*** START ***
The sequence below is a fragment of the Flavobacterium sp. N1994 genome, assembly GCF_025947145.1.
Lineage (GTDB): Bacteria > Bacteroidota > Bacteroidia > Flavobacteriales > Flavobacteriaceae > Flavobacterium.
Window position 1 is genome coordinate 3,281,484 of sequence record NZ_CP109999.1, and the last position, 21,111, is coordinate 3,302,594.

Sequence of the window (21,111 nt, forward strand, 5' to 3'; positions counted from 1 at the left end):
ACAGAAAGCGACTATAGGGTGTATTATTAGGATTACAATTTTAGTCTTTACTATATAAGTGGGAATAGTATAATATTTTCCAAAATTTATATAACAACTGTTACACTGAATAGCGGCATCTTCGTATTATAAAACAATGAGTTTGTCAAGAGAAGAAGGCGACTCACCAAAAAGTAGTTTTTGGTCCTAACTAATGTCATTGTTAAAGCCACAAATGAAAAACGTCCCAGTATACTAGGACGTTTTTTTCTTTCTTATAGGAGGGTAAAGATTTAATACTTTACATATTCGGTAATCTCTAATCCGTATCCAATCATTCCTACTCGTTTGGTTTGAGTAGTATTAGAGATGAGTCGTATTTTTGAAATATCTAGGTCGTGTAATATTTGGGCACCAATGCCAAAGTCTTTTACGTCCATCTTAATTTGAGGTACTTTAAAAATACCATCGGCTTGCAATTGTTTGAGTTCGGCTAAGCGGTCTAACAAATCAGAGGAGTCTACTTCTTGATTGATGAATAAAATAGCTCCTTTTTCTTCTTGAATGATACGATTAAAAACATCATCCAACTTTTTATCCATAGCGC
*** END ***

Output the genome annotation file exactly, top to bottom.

The sequence below is a fragment of the Flavobacterium sp. N1994 genome, assembly GCF_025947145.1.
Lineage (GTDB): Bacteria > Bacteroidota > Bacteroidia > Flavobacteriales > Flavobacteriaceae > Flavobacterium.
Window position 1 is genome coordinate 3,281,484 of sequence record NZ_CP109999.1, and the last position, 21,111, is coordinate 3,302,594.

Sequence of the window (21,111 nt, forward strand, 5' to 3'; positions counted from 1 at the left end):
ACAGAAAGCGACTATAGGGTGTATTATTAGGATTACAATTTTAGTCTTTACTATATAAGTGGGAATAGTATAATATTTTCCAAAATTTATATAACAACTGTTACACTGAATAGCGGCATCTTCGTATTATAAAACAATGAGTTTGTCAAGAGAAGAAGGCGACTCACCAAAAAGTAGTTTTTGGTCCTAACTAATGTCATTGTTAAAGCCACAAATGAAAAACGTCCCAGTATACTAGGACGTTTTTTTCTTTCTTATAGGAGGGTAAAGATTTAATACTTTACATATTCGGTAATCTCTAATCCGTATCCAATCATTCCTACTCGTTTGGTTTGAGTAGTATTAGAGATGAGTCGTATTTTTGAAATATCTAGGTCGTGTAATATTTGGGCACCAATGCCAAAGTCTTTTACGTCCATCTTAATTTGAGGTACTTTAAAAATACCATCGGCTTGCAATTGTTTGAGTTCGGCTAAGCGGTCTAACAAATCAGAGGAGTCTACTTCTTGATTGATGAATAAAATAGCTCCTTTTTCTTCTTGAATGATACGATTAAAAACATCATCCAACTTTTTATCCATAGCGC